The plane was also used by the Polish training squadron based in Bron near Lyon. Although the pilots managed to disperse several bombing raids, they did not score any kills nor did they loose any machines. By the end of June when France fell, only 53 production machines had been delivered (although the number varies, 98 is another common figure).
Other projected versions were the C.720 trainer with a 100 or 220 (75 or 164 kW) engine, the C.760 fighter with a 750 hp Isotta-Faschini inline engine, and the C.770 fighter with an 800 hp (597 kW) Renault V-engine.
First off, though it is 1/32, it is not a large aircraft so there is a great deal of space in the box. Four grey and one clear sprue are in there along with a small bag of resin and a photo etch fret. The decal sheet has the swastikas in sections and covers three planes that are pretty much the same other than serial number. As a note, no two French planes were painted the same so you have a lot of leeway when it comes to camo.
Anyway, typical MPM/Special hobby plastic with ejector towers on some of the larger pieces. I do like the fabric representation as they get away from the 'China Syndrome' of basically showing all the underlying rib and stringer detail. Some like it, some don't. The rudder and elevators are separate, though the ailerons are not. The kit has the large gun pods molded to the lower wing and thankfully, the wheel wells are also molded in place.
A most complete cockpit is provided with the majority of resin and photo etch bits being used there. The instrument panel has nicely done instrument detail. Having a decal as an option would have been nice two. There are two sidewalls on which one can put a number of components as well. There is a photo etch harness set to add to the seat. For the engine, we have a resin engine face and resin exhaust to put on the inside of the cowling.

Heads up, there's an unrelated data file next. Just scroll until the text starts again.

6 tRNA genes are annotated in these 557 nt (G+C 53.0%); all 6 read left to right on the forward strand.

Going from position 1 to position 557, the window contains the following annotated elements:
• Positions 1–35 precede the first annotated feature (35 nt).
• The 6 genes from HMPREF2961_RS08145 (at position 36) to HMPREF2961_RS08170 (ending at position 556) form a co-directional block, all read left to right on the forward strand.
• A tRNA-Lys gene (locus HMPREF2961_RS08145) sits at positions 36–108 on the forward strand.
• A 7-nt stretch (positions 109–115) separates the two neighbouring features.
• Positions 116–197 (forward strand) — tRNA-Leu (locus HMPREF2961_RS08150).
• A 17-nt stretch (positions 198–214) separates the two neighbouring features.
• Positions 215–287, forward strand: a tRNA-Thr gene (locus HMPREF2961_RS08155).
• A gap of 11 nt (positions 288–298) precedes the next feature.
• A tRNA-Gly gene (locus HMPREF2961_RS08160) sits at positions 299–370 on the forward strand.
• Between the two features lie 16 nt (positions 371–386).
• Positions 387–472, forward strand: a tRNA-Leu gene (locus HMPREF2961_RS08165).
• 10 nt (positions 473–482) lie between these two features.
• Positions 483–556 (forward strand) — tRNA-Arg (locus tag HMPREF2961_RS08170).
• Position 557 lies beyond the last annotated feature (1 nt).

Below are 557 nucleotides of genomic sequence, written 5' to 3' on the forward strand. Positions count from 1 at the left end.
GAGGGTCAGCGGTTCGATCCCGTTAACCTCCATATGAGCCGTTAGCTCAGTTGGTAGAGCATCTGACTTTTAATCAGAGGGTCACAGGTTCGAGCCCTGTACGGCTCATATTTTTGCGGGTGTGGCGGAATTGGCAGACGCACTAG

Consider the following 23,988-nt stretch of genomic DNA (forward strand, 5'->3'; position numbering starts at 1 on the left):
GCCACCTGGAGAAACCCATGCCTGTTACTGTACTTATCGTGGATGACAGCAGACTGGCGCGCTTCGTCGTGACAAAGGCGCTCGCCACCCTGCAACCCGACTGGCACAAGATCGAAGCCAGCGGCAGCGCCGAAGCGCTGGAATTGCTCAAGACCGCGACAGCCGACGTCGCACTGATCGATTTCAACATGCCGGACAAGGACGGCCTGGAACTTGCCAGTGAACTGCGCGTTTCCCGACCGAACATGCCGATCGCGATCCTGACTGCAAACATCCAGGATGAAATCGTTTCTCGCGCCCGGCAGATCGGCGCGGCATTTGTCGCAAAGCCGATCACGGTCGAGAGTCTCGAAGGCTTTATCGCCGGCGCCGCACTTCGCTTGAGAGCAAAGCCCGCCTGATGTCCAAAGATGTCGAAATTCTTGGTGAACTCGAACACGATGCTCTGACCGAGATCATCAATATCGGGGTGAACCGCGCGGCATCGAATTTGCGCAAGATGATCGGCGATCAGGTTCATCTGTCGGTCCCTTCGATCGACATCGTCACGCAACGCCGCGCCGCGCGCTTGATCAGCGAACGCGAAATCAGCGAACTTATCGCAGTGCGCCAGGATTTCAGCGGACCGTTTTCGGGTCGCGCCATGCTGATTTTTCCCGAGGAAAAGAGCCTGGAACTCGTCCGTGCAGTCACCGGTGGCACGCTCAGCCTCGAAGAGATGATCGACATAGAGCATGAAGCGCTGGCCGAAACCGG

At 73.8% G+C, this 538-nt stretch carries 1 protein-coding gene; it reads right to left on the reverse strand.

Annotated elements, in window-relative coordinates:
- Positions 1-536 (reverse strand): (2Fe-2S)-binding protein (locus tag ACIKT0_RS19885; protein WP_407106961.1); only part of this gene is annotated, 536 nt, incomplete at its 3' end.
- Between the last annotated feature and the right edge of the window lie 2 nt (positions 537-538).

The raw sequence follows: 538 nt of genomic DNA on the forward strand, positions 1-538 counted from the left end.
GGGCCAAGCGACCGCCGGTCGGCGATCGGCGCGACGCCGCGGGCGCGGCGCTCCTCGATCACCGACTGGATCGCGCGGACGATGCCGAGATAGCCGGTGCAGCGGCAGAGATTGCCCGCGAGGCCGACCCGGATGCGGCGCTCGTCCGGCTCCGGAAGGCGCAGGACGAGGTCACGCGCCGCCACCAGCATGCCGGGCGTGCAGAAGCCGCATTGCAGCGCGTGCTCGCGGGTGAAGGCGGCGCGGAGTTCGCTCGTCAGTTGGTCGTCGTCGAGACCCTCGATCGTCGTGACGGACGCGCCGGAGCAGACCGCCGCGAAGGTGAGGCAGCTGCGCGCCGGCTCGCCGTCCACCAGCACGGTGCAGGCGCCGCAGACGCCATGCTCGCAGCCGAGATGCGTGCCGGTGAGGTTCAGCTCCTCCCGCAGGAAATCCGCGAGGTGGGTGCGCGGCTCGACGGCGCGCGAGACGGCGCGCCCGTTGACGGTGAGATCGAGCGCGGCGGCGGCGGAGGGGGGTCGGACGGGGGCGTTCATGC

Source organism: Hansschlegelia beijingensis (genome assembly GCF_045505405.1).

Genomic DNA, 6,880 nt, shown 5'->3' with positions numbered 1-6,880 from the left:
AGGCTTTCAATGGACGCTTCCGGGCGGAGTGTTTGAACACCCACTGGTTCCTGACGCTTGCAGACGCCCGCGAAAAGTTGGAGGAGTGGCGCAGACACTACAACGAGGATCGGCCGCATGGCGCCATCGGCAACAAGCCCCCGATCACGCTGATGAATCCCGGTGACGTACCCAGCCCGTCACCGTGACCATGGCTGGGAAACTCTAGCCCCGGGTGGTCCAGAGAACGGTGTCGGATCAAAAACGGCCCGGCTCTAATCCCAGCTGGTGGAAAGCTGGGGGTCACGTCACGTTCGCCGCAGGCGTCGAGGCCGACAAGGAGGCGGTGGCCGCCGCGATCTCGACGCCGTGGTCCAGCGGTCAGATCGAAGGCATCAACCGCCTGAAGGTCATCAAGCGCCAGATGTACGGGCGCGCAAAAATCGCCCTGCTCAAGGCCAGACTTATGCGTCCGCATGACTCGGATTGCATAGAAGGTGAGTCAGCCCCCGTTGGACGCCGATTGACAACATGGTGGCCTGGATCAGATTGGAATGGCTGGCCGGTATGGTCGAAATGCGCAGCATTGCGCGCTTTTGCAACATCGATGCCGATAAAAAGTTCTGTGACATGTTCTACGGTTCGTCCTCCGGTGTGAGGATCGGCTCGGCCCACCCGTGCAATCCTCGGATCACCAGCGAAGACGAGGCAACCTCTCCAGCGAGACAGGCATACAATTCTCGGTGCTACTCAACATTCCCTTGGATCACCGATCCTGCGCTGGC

The landing gear on the C.714 were somewhat complex and this is well represented with the kit. Clear parts are clear enough to see all the detail you put into the cockpit and a canopy open option is provided. On this plane, the canopy sections slid down into the side of the aircraft. The windscreen looks odd at first, but appears to be a good representation. I like that for this and the rear quarter windows, they have included sections of airframe to make it easier to blend in. Some drilling is needed for a few pieces, but the instructions show exactly where to do so.
Instructions are quite large so the construction drawings are able to be quite unambiguous as to what goes where. As mentioned, three Finnish options are provided in this boxing and the decals are superbly printed by Aviprint. Ffor those (like me) who wanted to do a French plane but found the French boxing sold out, there is an aftermarket sheet by Camouflage and Decals that I will be using on mine.
I know that I like this one and it is already being built. If your penchant is for French planes or 1/32 models, this is one you really should look for.
Mushroom Model Publications GC 1/145 in 1940
December 2010 This and many other
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This and many other neat kits and accessories can be found at GreatModels
If you would like your product reviewed fairly and quickly, please contact me or see other details in the Note to Contributors.
Back to the Main Page
Back to the Previews Index Page